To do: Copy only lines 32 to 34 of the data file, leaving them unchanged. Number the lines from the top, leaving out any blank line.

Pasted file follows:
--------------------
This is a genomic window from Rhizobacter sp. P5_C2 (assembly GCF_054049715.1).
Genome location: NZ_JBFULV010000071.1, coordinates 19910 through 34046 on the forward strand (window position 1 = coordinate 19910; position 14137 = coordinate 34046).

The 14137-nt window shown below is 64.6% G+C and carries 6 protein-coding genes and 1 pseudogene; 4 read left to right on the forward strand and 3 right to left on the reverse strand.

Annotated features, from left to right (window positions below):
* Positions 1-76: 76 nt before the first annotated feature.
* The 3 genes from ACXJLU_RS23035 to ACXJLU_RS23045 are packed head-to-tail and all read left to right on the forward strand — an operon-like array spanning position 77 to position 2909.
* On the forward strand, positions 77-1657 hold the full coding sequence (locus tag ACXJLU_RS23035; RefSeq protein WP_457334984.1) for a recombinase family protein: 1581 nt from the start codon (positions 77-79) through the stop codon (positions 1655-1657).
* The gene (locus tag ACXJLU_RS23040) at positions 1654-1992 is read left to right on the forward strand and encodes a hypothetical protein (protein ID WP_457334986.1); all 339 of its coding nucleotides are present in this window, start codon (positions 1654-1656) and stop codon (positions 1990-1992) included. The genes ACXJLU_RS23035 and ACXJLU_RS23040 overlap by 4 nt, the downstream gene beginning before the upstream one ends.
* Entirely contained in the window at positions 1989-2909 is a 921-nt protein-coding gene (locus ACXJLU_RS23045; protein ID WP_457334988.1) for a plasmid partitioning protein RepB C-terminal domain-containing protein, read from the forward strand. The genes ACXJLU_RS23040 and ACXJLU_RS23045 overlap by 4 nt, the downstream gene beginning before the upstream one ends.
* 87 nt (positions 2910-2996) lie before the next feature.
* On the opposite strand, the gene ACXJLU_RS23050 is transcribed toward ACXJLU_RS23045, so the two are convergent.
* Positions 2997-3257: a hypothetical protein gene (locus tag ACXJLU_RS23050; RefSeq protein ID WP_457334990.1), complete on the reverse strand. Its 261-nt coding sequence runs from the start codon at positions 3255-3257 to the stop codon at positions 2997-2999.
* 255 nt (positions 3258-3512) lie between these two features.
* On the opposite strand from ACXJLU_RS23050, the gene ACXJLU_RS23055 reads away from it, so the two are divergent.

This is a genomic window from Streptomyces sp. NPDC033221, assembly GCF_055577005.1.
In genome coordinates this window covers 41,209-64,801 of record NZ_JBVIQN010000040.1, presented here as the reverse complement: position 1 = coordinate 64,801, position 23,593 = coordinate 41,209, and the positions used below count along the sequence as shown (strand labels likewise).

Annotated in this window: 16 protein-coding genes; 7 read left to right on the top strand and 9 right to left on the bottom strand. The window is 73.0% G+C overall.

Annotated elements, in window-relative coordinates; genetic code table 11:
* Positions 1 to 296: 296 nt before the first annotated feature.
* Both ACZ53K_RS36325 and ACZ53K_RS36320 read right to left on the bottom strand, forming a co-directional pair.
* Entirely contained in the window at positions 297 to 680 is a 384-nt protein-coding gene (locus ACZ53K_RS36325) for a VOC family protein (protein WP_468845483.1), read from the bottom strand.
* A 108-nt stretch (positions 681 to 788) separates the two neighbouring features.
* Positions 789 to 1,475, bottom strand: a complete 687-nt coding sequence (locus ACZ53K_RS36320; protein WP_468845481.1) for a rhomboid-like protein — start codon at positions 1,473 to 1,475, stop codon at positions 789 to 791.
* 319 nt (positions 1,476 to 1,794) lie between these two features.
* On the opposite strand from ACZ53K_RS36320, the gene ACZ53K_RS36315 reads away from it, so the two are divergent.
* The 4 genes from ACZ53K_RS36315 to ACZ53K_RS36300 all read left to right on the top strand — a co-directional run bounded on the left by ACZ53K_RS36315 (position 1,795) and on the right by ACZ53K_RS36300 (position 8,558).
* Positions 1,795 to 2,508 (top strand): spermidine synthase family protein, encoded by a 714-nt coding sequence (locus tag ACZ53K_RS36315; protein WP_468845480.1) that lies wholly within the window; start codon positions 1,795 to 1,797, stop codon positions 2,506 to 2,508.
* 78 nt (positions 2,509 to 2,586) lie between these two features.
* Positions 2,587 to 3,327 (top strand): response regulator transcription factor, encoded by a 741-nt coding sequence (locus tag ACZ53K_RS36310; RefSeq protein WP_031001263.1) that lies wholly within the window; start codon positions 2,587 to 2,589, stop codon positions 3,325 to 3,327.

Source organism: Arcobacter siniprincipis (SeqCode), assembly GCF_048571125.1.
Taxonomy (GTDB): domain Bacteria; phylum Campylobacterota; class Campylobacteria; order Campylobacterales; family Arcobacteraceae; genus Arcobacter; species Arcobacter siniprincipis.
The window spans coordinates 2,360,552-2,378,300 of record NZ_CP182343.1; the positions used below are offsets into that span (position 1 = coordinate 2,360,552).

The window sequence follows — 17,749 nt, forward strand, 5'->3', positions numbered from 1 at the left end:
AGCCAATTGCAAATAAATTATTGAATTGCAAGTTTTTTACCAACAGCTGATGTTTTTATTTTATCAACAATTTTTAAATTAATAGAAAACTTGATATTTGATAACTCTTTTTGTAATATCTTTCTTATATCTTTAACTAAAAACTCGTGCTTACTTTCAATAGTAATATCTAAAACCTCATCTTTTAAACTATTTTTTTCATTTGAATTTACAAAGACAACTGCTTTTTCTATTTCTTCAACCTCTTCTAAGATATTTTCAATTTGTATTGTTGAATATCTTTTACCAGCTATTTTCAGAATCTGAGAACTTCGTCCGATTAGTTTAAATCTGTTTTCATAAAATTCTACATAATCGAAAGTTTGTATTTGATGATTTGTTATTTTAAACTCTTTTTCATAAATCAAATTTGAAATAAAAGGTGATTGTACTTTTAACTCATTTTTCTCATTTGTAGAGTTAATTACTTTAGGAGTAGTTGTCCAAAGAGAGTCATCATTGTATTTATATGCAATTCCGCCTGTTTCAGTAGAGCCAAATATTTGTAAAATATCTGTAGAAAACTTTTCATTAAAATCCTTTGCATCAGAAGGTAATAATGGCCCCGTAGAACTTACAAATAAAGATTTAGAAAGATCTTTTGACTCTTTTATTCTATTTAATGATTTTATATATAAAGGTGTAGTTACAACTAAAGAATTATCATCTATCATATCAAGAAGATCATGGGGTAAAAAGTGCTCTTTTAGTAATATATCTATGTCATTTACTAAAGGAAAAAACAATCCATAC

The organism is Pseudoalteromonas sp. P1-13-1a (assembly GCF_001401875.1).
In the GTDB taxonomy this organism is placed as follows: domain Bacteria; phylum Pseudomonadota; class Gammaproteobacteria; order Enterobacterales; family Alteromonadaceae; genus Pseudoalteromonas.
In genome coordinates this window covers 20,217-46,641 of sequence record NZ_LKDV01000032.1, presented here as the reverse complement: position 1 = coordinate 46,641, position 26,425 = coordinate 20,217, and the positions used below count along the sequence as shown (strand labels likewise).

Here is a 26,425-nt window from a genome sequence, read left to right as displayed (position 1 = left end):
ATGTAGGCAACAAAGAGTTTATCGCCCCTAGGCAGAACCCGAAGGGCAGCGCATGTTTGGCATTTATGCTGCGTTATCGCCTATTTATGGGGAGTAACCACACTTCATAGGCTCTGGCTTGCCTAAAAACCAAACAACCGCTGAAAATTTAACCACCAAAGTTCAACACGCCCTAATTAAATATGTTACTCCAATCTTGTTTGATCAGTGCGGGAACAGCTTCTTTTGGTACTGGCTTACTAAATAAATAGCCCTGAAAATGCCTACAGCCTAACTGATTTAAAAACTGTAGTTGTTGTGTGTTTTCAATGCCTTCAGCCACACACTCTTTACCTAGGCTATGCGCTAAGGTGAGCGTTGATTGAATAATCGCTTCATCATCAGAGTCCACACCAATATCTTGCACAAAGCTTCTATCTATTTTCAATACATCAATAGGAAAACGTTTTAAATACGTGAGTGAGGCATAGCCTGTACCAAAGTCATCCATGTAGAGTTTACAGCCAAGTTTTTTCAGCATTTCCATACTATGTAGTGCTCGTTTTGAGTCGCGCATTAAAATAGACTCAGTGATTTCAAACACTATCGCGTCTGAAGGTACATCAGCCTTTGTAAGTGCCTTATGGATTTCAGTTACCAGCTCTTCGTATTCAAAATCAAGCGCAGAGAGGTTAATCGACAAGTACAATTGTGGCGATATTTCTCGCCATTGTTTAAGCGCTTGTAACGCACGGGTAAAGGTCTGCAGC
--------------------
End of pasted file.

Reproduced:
The window spans coordinates 2,360,552-2,378,300 of record NZ_CP182343.1; the positions used below are offsets into that span (position 1 = coordinate 2,360,552).

The window sequence follows — 17,749 nt, forward strand, 5'->3', positions numbered from 1 at the left end:
AGCCAATTGCAAATAAATTATTGAATTGCAAGTTTTTTACCAACAGCTGATGTTTTTATTTTATCAACAATTTTTAAATTAATAGAAAACTTGATATTTGATAACTCTTTTTGTAATATCTTTCTTATATCTTTAACTAAAAACTCGTGCTTACTTTCAATAGTAATATCTAAAACCTCATCTTTTAAACTATTTTTTTCATTTGAATTTACAAAGACAACTGCTTTTTCTATTTCTTCAACCTCTTCTAAGATATTTTCAATTTGTATTGTTGAATATCTTTTACCAGCTATTTTCAGAATCTGAGAACTTCGTCCGATTAGTTTAAATCTGTTTTCATAAAATTCTACATAATCGAAAGTTTGTATTTGATGATTTGTTATTTTAAACTCTTTTTCATAAATCAAATTTGAAATAAAAGGTGATTGTACTTTTAACTCATTTTTCTCATTTGTAGAGTTAATTACTTTAGGAGTAGTTGTCCAAAGAGAGTCATCATTGTATTTATATGCAATTCCGCCTGTTTCAGTAGAGCCAAATATTTGTAAAATATCTGTAGAAAACTTTTCATTAAAATCCTTTGCATCAGAAGGTAATAATGGCCCCGTAGAACTTACAAATAAAGATTTAGAAAGATCTTTTGACTCTTTTATTCTATTTAATGATTTTATATATAAAGGTGTAGTTACAACTAAAGAATTATCATCTATCATATCAAGAAGATCATGGGGTAAAAAGTGCTCTTTTAGTAATATATCTATGTCATTTACTAAAGGAAAAAACAATCCATAC